Today is International Day of the Girl, which is one of my favorite days on the internet. There will be speeches and tweets, Facebook statuses and fundraising campaigns—all centered on the world's young women.
Social media will be filled with opportunities for you to learn more about the realities of girls' lives both here in the U.S. and around the world. Some of these stories will be inspiring. Others will be frustrating.
You'll confront urgent reminders about continuing inequalities in areas like education, child marriage, nutrition, healthcare, vaccines, economic opportunity, and sexual violence. Almost every girl faces at least one of these challenges. Many girls face all of them.
But Day of the Girl isn't only about highlighting the inequities girls face. It's also a chance to remind the world of the enormous potential girls hold to drive progress for everyone.
Almost every girl faces at least one of these challenges. Many girls face all of them.
When girls are empowered enough to have a say in their own lives and futures, the ripple effect is endless. They make their communities healthier and more prosperous. They contribute to humanity with the discoveries they make, the ideas they share, the countries and companies they grow up to run, and the lives they touch. If we activate their potential, incredible things will happen.
That's why I think International Day of the Girl is so important. And it's also why I think setting aside only one day for the world's girls isn't nearly enough.
We can't tear down the barriers holding girls back in a single day or with a single solution. We need a shared, long-term vision that includes all of us.
Here, the stories of three girls around the world who inspire me, motivate me, and remind me why girls—and the young women they grow up to be—deserve so much more.
Angel Herenj, India
For Angel Herenj's parents, every day is a chance to give their daughter opportunities they never had. They both know the brutal realities of extreme poverty, and they're determined that their daughter's life will be different. Even before Angel was walking or talking, they had already picked out the school she'll attend when she's older and had come up with a plan to pay her school fees. We celebrate Day of the Girl because every girl deserves a family who dreams big dreams for her.
Grace Kivuyo, Tanzania
Grace Kivuyo is determined to get an education, even if it means working twice as hard as her twin brother. Like many adolescent girls in developing countries, Grace is expected to help her mother with time-consuming housekeeping chores like gathering water. Her brother is free to start his homework as soon as he gets home, but it's often dark before Grace can start hers, which, in a house without electricity, makes studying even harder. We celebrate Day of the Girl because every girl deserves the same chances as her brothers to succeed in school and beyond.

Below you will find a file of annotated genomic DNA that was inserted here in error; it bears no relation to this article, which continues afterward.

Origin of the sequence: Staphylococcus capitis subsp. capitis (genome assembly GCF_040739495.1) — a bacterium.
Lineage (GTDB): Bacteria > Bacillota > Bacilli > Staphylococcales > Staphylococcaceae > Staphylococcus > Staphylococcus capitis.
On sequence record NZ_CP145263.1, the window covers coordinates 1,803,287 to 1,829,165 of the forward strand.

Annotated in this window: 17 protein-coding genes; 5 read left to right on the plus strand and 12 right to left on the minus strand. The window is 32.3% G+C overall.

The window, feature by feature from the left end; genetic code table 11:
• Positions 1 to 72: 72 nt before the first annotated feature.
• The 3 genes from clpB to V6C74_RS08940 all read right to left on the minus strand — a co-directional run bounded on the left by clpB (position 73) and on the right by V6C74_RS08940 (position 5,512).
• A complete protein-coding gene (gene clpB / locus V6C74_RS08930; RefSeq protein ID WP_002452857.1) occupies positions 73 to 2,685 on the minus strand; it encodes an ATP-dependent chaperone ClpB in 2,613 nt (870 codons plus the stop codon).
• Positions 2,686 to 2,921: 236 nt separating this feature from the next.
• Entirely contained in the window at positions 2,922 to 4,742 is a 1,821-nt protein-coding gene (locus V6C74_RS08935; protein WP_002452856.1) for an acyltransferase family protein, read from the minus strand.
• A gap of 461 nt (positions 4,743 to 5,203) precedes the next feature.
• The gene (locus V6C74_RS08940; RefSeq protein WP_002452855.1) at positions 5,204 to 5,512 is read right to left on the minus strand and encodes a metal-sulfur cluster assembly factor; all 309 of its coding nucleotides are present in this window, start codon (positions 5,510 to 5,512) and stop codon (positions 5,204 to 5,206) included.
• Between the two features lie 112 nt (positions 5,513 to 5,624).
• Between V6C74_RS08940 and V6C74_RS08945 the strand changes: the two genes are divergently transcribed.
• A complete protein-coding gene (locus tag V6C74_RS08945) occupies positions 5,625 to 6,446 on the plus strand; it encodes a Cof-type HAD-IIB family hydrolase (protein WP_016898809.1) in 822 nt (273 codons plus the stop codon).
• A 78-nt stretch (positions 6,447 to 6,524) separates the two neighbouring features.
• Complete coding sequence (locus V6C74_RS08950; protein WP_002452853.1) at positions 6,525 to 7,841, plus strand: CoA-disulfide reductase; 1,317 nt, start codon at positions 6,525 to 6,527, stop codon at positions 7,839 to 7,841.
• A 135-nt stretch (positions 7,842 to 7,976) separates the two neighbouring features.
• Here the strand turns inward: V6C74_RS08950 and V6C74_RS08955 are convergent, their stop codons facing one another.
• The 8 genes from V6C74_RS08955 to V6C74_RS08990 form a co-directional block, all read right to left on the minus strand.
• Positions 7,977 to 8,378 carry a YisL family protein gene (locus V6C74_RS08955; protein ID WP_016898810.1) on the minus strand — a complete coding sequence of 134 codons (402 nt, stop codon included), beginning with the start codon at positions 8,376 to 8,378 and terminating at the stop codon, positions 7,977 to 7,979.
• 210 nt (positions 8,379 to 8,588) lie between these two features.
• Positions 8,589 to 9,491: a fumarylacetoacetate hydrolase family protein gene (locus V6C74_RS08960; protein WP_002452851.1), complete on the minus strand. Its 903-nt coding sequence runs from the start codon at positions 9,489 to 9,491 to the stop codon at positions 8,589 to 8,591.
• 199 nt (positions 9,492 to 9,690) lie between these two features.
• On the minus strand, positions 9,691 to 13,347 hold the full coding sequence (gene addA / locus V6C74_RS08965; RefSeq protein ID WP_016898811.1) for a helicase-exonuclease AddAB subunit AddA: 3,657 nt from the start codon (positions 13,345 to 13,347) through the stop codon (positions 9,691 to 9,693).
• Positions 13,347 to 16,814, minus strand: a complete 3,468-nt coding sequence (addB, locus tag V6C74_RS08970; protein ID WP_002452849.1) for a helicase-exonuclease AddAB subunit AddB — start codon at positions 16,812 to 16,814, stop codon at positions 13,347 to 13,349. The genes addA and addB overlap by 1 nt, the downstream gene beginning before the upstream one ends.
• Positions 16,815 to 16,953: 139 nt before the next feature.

Her brother is free to start his homework as soon as he gets home, but it's often dark before Grace can start hers, which, in a house without electricity, makes studying even harder.
Deborah Chadza, Malawi
Since Deborah Chadza was a girl, she dreamed of using her career to serve her community. Now, as a young woman, she's made it a reality by working as a midwife's assistant, bringing lifesaving care to women and newborns in villages where she is often the only healthcare worker for miles. One of Deborah's favorite parts of the job is that young girls in her village now look up to her. She tells them that if they want to grow up to be like her, they have to study hard and stay in school. We celebrate Day of the Girl so every girl can grow into a role model for the ones who come after her.
When Angel, Grace, and Deborah—and the millions of girls like them—wake up tomorrow, it won't be Day of the Girl anymore. But their hopes and struggles and challenges and aspirations will still be the same.
That's why one day isn't enough. Let's keep the spirit behind Day of the Girl going—tomorrow, the next day, and for however long it takes to create a world where every girl, everywhere, can rise to meet her full promise.